Uneven but sometimes highly interesting, it serves as a window onto the foster-care system. (Memoir. 12 & up)

THREE MORE WORDS

This memoir serves as a sequel to the author’s Three Little Words (2008), which chronicled her experiences as a foster child in Florida. Now, she writes of her experiences as a foster parent.

Rhodes-Courter survived horrendous experiences as a foster child, finally finding refuge with new adoptive parents. College high jinks give way to marriage to Erick, who sticks with her for years as she finally learns she can accept the love and stability he offers her. After her marriage, she struggles with weight problems common to ex-foster children, completes a college degree, and becomes a motivational speaker on child-welfare issues. She and Erick decide to become foster parents themselves, and she describes a series of children they take into their home. These children are in serious need of the love and attention the author and her husband give them. Nevertheless, they must deal with the Florida foster-care system, which the author declares may be even worse than when she was trapped in it as a child. The book bogs down a bit in the earlier segments, when the author writes about her own struggles, but picks up speed with her vivid descriptions of her experiences with her foster children.

Uneven but sometimes highly interesting, it serves as a window onto the foster-care system. (Memoir. 12 & up)

Pub Date: June 30, 2015

ISBN: 978-1-4814-1557-6

Page Count: 320

Publisher: Atheneum

Review Posted Online: June 16, 2015

Did you like this book?

No Comments Yet

Riveting, brutal and beautifully told.

Reader Votes

  • Readers Vote
  • 22

Our Verdict

  • Our Verdict
  • GET IT

  • Kirkus Reviews'
    Best Books Of 2014

  • New York Times Bestseller

WE WERE LIARS

A devastating tale of greed and secrets springs from the summer that tore Cady’s life apart.

Cady Sinclair’s family uses its inherited wealth to ensure that each successive generation is blond, beautiful and powerful. Reunited each summer by the family patriarch on his private island, his three adult daughters and various grandchildren lead charmed, fairy-tale lives (an idea reinforced by the periodic inclusions of Cady’s reworkings of fairy tales to tell the Sinclair family story). But this is no sanitized, modern Disney fairy tale; this is Cinderella with her stepsisters’ slashed heels in bloody glass slippers. Cady’s fairy-tale retellings are dark, as is the personal tragedy that has led to her examination of the skeletons in the Sinclair castle’s closets; its rent turns out to be extracted in personal sacrifices. Brilliantly, Lockhart resists simply crucifying the Sinclairs, which might make the family’s foreshadowed tragedy predictable or even satisfying. Instead, she humanizes them (and their painful contradictions) by including nostalgic images that showcase the love shared among Cady, her two cousins closest in age, and Gat, the Heathcliff-esque figure she has always loved. Though increasingly disenchanted with the Sinclair legacy of self-absorption, the four believe family redemption is possible—if they have the courage to act. Their sincere hopes and foolish naïveté make the teens’ desperate, grand gesture all that much more tragic.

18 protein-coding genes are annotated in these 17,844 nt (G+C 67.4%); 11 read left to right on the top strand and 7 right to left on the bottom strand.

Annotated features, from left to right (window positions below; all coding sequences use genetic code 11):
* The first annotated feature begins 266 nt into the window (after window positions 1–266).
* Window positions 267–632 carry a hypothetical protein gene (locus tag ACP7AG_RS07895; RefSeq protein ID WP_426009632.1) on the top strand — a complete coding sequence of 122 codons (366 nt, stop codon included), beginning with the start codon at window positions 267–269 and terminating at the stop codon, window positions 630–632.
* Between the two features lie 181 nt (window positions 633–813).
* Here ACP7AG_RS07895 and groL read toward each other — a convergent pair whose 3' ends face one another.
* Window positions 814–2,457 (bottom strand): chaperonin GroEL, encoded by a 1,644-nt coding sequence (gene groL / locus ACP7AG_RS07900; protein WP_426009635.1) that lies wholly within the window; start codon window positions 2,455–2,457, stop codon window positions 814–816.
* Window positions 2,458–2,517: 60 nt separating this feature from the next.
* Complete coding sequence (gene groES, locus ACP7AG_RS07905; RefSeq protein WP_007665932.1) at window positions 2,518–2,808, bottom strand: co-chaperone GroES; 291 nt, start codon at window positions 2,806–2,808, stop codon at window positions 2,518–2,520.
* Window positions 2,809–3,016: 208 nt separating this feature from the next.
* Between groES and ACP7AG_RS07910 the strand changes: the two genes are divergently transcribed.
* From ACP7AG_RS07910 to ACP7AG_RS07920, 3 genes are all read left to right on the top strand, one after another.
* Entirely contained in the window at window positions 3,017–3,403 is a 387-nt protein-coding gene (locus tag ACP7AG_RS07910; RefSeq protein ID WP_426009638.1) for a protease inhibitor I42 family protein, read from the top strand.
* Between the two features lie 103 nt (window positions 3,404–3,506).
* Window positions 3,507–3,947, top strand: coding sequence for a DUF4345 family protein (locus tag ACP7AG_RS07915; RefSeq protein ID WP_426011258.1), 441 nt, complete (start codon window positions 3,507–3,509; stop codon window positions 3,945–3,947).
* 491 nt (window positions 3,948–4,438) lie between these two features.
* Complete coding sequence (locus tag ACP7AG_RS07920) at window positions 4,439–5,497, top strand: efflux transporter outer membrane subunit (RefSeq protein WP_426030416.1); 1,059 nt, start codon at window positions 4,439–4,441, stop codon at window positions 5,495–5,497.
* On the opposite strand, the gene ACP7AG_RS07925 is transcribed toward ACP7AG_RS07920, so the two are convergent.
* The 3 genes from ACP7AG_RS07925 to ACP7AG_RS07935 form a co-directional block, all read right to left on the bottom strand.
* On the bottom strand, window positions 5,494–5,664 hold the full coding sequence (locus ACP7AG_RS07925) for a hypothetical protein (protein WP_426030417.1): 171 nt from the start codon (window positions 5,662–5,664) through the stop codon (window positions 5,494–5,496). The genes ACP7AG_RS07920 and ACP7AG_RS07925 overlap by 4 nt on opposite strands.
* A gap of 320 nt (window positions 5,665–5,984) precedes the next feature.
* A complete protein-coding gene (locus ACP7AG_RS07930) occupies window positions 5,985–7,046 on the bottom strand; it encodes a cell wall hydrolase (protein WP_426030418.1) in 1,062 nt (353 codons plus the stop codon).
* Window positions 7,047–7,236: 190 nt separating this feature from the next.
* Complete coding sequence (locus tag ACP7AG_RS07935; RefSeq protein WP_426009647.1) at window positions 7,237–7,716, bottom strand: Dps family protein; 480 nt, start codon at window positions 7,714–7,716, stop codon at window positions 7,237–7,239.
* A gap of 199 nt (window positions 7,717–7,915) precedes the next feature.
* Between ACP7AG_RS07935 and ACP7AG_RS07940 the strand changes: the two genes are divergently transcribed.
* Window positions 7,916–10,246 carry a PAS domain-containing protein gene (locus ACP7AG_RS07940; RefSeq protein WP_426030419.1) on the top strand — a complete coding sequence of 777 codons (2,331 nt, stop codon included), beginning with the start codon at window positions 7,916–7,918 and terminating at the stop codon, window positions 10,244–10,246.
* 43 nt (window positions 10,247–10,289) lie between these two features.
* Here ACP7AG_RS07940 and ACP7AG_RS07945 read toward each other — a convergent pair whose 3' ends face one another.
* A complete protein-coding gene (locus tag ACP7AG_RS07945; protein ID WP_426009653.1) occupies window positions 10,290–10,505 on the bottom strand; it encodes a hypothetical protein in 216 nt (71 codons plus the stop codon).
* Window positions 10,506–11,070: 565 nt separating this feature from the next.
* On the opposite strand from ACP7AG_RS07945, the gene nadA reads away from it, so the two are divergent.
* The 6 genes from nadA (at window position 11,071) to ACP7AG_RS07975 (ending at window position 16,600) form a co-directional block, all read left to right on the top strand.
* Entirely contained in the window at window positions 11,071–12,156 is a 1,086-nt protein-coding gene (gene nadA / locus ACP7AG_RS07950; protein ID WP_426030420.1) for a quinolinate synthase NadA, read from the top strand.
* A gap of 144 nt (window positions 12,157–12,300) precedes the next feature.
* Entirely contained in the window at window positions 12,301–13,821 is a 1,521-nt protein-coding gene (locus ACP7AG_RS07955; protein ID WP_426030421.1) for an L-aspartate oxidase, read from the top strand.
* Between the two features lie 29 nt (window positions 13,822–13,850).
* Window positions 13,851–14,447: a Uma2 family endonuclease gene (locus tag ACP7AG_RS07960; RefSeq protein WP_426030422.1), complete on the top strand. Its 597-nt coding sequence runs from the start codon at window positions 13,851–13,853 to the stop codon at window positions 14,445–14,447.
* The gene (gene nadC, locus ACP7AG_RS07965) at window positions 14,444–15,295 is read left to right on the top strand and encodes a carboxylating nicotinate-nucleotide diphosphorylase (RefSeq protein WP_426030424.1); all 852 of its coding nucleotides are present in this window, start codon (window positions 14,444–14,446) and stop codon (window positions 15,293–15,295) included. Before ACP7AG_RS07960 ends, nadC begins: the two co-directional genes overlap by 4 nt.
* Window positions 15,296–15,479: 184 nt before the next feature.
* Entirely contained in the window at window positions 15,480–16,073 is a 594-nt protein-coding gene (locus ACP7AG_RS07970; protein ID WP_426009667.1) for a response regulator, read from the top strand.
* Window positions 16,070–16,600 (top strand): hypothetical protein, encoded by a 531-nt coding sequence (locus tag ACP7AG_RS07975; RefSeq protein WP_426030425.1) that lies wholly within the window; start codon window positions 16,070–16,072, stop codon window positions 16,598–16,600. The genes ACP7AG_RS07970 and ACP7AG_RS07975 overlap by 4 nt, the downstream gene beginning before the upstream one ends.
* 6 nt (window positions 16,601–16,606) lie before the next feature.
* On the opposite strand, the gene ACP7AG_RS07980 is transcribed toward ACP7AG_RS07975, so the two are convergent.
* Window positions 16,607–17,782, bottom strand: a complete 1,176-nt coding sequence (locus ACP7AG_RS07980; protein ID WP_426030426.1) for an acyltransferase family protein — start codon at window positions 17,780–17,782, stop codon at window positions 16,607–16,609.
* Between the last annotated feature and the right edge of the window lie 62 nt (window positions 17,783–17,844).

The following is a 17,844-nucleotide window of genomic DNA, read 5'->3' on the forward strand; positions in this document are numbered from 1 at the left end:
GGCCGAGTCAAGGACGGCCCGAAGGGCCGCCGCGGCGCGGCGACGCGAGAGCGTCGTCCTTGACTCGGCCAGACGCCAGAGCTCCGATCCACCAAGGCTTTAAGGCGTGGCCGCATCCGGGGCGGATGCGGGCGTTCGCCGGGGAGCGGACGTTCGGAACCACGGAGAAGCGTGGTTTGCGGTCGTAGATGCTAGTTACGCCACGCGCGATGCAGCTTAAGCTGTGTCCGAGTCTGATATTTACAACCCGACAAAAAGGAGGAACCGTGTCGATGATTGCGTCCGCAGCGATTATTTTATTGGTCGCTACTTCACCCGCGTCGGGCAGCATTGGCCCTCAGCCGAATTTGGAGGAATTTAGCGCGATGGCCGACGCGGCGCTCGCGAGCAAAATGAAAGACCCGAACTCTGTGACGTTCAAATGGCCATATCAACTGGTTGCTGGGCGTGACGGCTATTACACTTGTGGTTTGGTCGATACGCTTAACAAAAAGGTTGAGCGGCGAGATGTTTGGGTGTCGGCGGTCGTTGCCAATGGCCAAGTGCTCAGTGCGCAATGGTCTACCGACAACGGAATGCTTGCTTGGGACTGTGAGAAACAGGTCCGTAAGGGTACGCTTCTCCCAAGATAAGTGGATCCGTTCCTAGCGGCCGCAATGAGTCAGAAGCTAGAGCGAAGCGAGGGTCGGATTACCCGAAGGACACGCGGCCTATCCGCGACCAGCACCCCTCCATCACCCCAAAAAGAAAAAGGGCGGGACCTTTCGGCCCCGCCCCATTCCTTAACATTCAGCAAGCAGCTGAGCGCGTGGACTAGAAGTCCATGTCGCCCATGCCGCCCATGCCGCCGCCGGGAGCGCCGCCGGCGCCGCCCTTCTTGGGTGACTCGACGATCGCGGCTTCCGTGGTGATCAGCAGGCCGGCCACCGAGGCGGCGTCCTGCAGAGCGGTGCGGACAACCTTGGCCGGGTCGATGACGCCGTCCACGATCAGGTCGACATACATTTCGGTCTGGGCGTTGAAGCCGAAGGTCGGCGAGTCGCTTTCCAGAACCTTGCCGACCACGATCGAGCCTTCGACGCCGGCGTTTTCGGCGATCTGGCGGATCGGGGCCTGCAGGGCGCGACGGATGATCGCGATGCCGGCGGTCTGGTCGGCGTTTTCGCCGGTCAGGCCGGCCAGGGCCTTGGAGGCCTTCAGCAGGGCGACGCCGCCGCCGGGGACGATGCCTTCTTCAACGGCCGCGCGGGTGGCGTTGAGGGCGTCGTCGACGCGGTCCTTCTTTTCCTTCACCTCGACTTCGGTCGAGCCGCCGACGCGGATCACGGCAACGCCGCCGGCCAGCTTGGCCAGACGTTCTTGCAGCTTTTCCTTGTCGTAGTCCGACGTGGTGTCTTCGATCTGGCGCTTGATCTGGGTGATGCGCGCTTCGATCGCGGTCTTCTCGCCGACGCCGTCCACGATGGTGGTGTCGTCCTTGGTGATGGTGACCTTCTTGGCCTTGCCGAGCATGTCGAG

Riveting, brutal and beautifully told. (Fiction. 14 & up)

Pub Date: May 13, 2014

ISBN: 978-0-385-74126-2

Page Count: 240

Publisher: Delacorte

Review Posted Online: March 17, 2014

Kirkus Reviews Issue: April 1, 2014

Did you like this book?

Artful, cathartic, and most needed.

AIN'T BURNED ALL THE BRIGHT

A profound visual testimony to how much changed while we all had to stay inside and how much—painfully, mournfully—stayed the same.

Reynolds’ poetry and Griffin’s art perform a captivating dance on pages of mixed-media collage and emotive reflection on the pronounced threats facing a contemporary Black family. In “Breath One,” the opening of the verse narrative, the unnamed boy protagonist struggles with the onslaught of TV news coverage of the systemic violence and death experienced by Black people—coverage that is both overwhelming and insufficient. The television then forms the backdrop of the narrator’s concerns for his bedridden father, who is struggling with an acute respiratory illness while isolated in a bedroom. The art is sometimes spare and monochrome before shifting to a bright and striking palette as Griffin deploys aesthetics that enliven the rich flow and rhythm of Reynolds’ words. The two skillfully go back and forth like rap duos of old, each with a distinct voice that enriches the other. The result is an effective critique of the ways we’ve failed as a society to care for one another. By “Breath Three,” however, a complicated optimism shines through for a family that perseveres through closeness and connection despite what is broadcast from their TV. While grounded in 2020, many of the issues touched on explicitly are very much not over and not even new, making this remarkable work both timely and timeless.

Artful, cathartic, and most needed. (conversation between creators) (Illustrated poetry. 12-18)

Pub Date: Jan. 11, 2022

ISBN: 978-1-5344-3946-7

Page Count: 384

Publisher: Caitlyn Dlouhy/Atheneum

Review Posted Online: Oct. 13, 2021

Kirkus Reviews Issue: Nov. 1, 2021

Did you like this book?

No Comments Yet
more